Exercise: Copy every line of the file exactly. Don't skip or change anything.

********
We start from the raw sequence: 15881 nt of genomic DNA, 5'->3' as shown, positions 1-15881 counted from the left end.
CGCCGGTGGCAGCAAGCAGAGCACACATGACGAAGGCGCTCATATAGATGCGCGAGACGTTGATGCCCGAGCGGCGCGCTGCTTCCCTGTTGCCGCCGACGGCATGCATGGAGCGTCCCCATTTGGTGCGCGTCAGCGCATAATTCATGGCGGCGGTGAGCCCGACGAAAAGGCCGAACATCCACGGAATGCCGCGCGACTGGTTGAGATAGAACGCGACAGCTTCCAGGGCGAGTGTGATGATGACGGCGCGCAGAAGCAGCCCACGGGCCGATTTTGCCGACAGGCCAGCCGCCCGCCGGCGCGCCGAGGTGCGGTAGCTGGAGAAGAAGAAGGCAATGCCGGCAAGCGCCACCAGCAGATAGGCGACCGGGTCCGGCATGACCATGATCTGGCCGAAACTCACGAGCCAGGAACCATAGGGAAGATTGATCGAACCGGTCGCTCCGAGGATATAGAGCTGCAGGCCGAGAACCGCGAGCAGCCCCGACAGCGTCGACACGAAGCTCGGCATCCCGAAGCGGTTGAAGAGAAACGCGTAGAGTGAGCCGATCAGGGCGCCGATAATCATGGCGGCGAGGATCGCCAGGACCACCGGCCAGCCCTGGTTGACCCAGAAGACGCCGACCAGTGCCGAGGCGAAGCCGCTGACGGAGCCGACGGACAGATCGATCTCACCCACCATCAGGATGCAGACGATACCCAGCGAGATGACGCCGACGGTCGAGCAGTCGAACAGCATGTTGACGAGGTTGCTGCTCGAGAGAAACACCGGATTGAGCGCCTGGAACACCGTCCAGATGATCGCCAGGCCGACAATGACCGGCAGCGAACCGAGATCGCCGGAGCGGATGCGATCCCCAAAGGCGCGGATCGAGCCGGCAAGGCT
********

We start from the raw sequence: 15881 nt of genomic DNA, 5'->3' as shown, positions 1-15881 counted from the left end.
CGCCGGTGGCAGCAAGCAGAGCACACATGACGAAGGCGCTCATATAGATGCGCGAGACGTTGATGCCCGAGCGGCGCGCTGCTTCCCTGTTGCCGCCGACGGCATGCATGGAGCGTCCCCATTTGGTGCGCGTCAGCGCATAATTCATGGCGGCGGTGAGCCCGACGAAAAGGCCGAACATCCACGGAATGCCGCGCGACTGGTTGAGATAGAACGCGACAGCTTCCAGGGCGAGTGTGATGATGACGGCGCGCAGAAGCAGCCCACGGGCCGATTTTGCCGACAGGCCAGCCGCCCGCCGGCGCGCCGAGGTGCGGTAGCTGGAGAAGAAGAAGGCAATGCCGGCAAGCGCCACCAGCAGATAGGCGACCGGGTCCGGCATGACCATGATCTGGCCGAAACTCACGAGCCAGGAACCATAGGGAAGATTGATCGAACCGGTCGCTCCGAGGATATAGAGCTGCAGGCCGAGAACCGCGAGCAGCCCCGACAGCGTCGACACGAAGCTCGGCATCCCGAAGCGGTTGAAGAGAAACGCGTAGAGTGAGCCGATCAGGGCGCCGATAATCATGGCGGCGAGGATCGCCAGGACCACCGGCCAGCCCTGGTTGACCCAGAAGACGCCGACCAGTGCCGAGGCGAAGCCGCTGACGGAGCCGACGGACAGATCGATCTCACCCACCATCAGGATGCAGACGATACCCAGCGAGATGACGCCGACGGTCGAGCAGTCGAACAGCATGTTGACGAGGTTGCTGCTCGAGAGAAACACCGGATTGAGCGCCTGGAACACCGTCCAGATGATCGCCAGGCCGACAATGACCGGCAGCGAACCGAGATCGCCGGAGCGGATGCGATCCCCAAAGGCGCGGATCGAGCCGGCAAGGCT